# Properties of a matrix and eigenvalues

A, B, C are three real-square matrices. A is an upper triangular matrix with all of its diagonal entries equal to zero. B is a matrix such that $b_{ij}=-b_{ji}$, and C is a matrix such that $\sum_j c_{ij}c_{jk} = \delta_{ik}$ in which $\delta_{ik}$ is a Kronecker delta. It's obvious that since A has determinant zero, at least one of its eigenvalue is zero, is there any more we could deduce about eigenvalues of A just from its properties? Also, for B and C, I am not quite sure what to say about their eigenvalues... Any hints or references would be greatly appreciated.

• $B$ is skew-symmetric and has det=0 if the dimension is odd. – vadim123 Mar 17 '14 at 19:59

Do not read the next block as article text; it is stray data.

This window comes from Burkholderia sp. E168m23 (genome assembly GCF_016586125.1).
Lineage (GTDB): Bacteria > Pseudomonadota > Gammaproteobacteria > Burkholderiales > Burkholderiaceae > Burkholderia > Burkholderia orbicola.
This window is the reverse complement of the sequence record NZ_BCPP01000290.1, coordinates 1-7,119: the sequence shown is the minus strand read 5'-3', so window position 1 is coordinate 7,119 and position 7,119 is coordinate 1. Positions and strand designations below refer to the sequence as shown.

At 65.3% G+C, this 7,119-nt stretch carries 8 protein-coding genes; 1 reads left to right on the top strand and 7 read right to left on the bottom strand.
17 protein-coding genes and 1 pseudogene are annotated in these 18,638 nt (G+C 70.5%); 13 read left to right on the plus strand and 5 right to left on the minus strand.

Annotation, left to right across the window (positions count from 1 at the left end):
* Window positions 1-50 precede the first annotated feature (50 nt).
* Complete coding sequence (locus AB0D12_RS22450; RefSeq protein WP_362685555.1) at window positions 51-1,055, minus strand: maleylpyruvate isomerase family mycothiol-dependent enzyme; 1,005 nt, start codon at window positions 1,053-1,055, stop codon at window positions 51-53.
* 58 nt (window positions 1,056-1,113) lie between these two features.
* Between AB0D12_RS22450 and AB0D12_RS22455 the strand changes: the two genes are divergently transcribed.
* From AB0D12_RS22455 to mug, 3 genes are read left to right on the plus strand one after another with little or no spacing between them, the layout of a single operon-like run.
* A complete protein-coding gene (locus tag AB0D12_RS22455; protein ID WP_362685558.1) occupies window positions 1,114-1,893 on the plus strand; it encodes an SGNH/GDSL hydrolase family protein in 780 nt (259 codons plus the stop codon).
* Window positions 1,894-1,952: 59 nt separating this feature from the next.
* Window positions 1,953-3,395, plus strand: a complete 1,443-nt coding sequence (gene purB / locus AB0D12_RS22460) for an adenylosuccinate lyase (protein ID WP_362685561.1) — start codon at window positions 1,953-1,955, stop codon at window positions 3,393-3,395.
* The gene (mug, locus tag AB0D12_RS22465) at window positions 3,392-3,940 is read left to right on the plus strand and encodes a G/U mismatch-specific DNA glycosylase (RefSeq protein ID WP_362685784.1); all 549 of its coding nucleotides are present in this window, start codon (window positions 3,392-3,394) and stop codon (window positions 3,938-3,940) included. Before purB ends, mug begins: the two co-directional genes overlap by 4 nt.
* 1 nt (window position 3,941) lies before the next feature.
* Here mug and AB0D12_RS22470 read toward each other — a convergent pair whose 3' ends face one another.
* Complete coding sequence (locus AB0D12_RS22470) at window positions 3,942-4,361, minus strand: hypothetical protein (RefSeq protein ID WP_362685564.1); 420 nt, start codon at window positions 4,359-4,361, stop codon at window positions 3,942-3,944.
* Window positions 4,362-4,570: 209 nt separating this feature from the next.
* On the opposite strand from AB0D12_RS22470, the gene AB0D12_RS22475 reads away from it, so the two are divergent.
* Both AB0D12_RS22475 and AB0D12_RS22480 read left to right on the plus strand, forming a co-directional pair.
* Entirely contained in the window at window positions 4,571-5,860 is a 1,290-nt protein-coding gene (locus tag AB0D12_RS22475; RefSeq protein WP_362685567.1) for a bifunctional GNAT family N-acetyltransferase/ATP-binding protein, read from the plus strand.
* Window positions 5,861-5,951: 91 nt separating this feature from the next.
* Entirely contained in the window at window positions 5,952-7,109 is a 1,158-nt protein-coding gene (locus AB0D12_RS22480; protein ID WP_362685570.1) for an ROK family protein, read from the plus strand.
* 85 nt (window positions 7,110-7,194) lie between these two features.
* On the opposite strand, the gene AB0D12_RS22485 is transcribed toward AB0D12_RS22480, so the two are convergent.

• The matrix $\;A\;$ is in fact nilpotent and thus zero is its only eigenvalue... – DonAntonio Mar 17 '14 at 20:04

• The matrix $A$ is (strictly) upper triangle matrix so its eigenvalues are the entries on its diagonal so all the eigenvalues are $0$.
• The matrix $B$ is skew-symmetric and if $\lambda$ is an eigenvalue of $B$ i.e. $B^T=-B$ and $x$ is an eigenvector associated to it then
$$\lambda ||x||^2=\langle Bx, x\rangle=\langle x, B^Tx\rangle=-\overline\lambda||x||^2$$ so we conclude that $\lambda=-\overline\lambda$ and then $\lambda$ is $0$ or pure imaginary.
• The matrix $C$ verify: $C^2=I_n$ so the polynomial $x^2-1$ annihilates $C$ and then $$\operatorname{sp}(C)\subset\{-1,1\}$$ or we can found this previous result by saying that $C$ is a matrix of a symmetry.
• How about $C=-I_n$ with all eigenvalues $-1$? – DKal Mar 17 '14 at 20:14
• Sorry I fixed the mistake: the roots of $x^2-1$ are obviously $\pm1$. – user63181 Mar 17 '14 at 20:16